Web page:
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Design goal is to have a mobile robot that operates on 3 large casters, essentially 2 to 4 inch diameter steel ball bearings, that are motorized. No other mechanism would touch the surface. The robot should thus be able to move in any XY direction on a flat surface, with steering being achieved by varying the speed and rolling direction of these wheels. The robot has no designated "front" side, so it does not need to (and should not have to) bodily turn, in order to move off in any given direction.

Conventional wheels or tracks are not the preferred approach.

Looking for suggested mechanical layouts of multiple rubber wheels, pressing down onto the steel ball from within the castor housing, to drive the ball in any direction. A single wheel on a stepper, rotated around the vertical axis using a sail-winch servo, is one approach under consideration. Would this be ideal, or are there any serious flaws in this approach?

Alternatively, is there any other suggested method of driving such a steel ball in any arbitrary direction under electronic control?

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How about Omnidirectional wheels?

Omnidirectional wheel

You could drive the sphere on two pairs of such wheels, with each pair driven by one motor. This would give you two axis control of the sphere. I.E. you can drive forwards or sideways.

Or you could use three wheels and three motors just like this robot:

Bowling ball robotBowling ball robot

This allows you to spin the sphere about the vertical axis, if that's helpful.

The good thing about this solution is that the wheels both drive the sphere, and bear the weight.

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    $\begingroup$ I've seen the second idea before. If a video helps the OP, take a look at youtube.com/watch?v=bI06lujiD7E $\endgroup$ – Sidd Singal Oct 24 '12 at 22:54
  • $\begingroup$ I see one key issue with this mechanism: Moving along any straight path would be sub-optimal, due to drag. Rotating the ball in the horizontal plane isn't needed, AFAICS. $\endgroup$ – Anindo Ghosh Oct 25 '12 at 3:21
  • $\begingroup$ @AnindoGhosh - What drag? Notice that the omniwheels have tiny wheels on their circumference so that there is no drag when they move sideways. $\endgroup$ – Rocketmagnet Oct 25 '12 at 4:56
  • $\begingroup$ @Rocketmagnet Minimal drag would be when the freewheeling movement is perpendicular to the wheel, but motion at an angle would cause some drag. $\endgroup$ – Anindo Ghosh Oct 25 '12 at 6:21
  • $\begingroup$ This is interesting, but isn't it heading towards a more complex, and expensive, implementation than a single driving wheel at precisely the zenith, that itself can be rotated around the vertical axis? $\endgroup$ – Anindo Ghosh Oct 25 '12 at 6:22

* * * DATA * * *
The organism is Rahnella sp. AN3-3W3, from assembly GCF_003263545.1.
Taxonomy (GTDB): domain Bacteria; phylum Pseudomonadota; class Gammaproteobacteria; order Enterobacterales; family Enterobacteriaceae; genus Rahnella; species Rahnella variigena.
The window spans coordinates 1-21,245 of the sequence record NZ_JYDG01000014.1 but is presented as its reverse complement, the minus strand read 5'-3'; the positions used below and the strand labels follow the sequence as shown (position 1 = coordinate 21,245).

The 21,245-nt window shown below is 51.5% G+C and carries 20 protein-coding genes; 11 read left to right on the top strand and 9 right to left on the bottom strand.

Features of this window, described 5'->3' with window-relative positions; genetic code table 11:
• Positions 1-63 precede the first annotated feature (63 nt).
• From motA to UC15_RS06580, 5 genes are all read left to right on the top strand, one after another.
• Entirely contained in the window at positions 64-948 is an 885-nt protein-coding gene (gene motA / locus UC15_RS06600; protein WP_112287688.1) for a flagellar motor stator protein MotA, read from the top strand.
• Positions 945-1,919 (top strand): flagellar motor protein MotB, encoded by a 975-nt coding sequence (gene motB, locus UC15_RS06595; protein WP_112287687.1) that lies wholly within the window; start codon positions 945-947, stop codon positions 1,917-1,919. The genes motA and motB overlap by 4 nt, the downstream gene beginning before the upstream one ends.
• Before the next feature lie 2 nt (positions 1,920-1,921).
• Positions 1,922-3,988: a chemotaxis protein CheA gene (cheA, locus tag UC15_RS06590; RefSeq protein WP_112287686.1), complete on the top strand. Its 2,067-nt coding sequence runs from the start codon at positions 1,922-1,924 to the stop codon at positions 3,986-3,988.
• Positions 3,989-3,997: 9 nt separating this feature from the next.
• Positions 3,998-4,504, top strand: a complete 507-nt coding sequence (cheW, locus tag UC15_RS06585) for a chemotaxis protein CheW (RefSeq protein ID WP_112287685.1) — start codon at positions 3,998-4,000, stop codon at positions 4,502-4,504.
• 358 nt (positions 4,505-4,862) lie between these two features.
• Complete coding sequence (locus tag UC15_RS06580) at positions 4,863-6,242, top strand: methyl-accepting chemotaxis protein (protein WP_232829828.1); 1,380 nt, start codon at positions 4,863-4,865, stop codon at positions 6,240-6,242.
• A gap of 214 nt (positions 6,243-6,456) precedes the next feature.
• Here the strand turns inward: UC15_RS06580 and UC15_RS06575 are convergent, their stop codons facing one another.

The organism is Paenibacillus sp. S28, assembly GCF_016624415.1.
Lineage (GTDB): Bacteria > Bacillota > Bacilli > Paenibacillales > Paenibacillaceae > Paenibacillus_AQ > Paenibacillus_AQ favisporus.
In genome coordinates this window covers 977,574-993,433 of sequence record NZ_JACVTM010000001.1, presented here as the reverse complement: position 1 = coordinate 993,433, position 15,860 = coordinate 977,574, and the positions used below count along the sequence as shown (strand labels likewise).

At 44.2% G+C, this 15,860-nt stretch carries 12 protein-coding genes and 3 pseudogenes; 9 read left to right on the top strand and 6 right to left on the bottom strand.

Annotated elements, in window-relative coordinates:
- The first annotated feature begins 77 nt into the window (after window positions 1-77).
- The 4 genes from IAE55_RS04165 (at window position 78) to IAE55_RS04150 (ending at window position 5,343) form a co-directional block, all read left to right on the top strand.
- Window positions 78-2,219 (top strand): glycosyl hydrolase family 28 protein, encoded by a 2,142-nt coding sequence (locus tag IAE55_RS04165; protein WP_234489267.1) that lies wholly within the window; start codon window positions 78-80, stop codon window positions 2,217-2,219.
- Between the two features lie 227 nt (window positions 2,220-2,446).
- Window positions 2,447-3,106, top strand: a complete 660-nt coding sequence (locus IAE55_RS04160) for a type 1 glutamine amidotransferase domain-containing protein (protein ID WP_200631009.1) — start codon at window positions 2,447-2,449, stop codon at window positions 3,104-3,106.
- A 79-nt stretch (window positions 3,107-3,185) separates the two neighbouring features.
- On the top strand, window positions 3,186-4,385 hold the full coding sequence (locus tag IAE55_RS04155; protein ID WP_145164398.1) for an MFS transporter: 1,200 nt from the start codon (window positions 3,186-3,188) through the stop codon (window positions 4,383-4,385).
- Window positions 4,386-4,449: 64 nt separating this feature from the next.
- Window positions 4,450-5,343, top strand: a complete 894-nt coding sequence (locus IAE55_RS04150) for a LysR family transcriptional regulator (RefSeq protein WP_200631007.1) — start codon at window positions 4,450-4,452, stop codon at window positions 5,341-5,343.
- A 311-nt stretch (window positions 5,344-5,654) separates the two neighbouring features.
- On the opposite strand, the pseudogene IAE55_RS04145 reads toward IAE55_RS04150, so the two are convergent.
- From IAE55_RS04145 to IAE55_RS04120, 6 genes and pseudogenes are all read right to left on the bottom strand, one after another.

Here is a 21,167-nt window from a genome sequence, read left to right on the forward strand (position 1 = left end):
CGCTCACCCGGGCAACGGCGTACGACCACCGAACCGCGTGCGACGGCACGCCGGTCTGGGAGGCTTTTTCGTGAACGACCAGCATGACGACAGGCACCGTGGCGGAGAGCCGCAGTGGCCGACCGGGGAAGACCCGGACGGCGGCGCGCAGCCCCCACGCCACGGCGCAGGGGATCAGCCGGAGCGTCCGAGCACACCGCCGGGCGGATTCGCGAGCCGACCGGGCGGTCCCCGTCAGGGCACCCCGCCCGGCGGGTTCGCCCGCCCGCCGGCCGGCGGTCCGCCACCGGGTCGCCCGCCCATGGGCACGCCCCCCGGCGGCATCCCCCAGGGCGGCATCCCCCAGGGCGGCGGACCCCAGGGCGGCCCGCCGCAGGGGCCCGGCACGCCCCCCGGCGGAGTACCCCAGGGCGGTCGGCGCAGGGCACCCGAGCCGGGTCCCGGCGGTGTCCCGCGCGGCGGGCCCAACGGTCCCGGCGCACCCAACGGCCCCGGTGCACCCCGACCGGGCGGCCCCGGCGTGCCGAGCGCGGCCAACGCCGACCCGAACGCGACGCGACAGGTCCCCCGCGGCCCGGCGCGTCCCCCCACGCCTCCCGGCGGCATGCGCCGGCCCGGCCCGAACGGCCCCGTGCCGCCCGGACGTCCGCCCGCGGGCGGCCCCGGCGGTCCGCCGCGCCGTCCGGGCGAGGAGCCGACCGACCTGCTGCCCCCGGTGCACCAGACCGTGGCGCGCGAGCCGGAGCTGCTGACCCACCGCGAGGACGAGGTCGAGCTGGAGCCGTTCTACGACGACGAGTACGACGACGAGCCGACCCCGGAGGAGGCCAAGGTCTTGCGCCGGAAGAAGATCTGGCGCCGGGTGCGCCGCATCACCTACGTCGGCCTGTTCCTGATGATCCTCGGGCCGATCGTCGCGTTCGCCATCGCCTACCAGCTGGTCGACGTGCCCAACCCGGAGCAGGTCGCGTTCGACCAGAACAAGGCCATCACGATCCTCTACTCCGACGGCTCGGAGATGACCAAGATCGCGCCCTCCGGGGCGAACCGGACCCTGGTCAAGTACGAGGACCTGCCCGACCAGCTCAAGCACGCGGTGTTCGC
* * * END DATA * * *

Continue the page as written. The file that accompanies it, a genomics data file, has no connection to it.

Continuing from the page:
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What about two perpendicular rubber sheathed shafts? This would have the benefit of neatly separating out the x and y directions into two components.

This could be thought of as an inversion of the function of an old analogue mouse.

From the comments, it is clear that in order to rotate the steel balls in 100% x or y, the rollers on the opposing axis must be removed from contact with the balls.

There is also the assumption that the castor housing has bearings to keep the steel ball in position.

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  • $\begingroup$ I believe a configuration like that would have trouble moving the robot. If only the x shaft was rolling the ball would be braked by the y shaft. If you see this video: youtube.com/watch?v=bI06lujiD7E you can see that the wheels actually have small rollers enabling the ball to move perpendicular to the wheel. Kinda like these omnidirectional wheels: en.wikipedia.org/wiki/Omni_wheel $\endgroup$ – Nis Oct 24 '12 at 19:22
  • $\begingroup$ @Nis That makes sense. I suppose that when only one is moving, the other could be allowed to spin freely, or removed from contact. That makes it more complex though. $\endgroup$ – S. Albano Oct 24 '12 at 20:48
  • $\begingroup$ You can't remove the roller as the robot would only have one point of contact with the ball. It would tip over. Spinning the other roller freely wouldn't work either as the rotation of the ball would be perpendicular to the way the roller could rotate. $\endgroup$ – Nis Oct 24 '12 at 21:03
  • $\begingroup$ @Nis I was picturing needing bearings to hold it in position, even in the case of two contact points. In the description, the OP stated that there would be a castor housing which appeared would do this. As there are three castors, it would not tip over. $\endgroup$ – S. Albano Oct 24 '12 at 23:21
  • $\begingroup$ @Nis yes, tipping over isn't possible, it's 3 castors providing a wheeled tripod. $\endgroup$ – Anindo Ghosh Oct 25 '12 at 3:23

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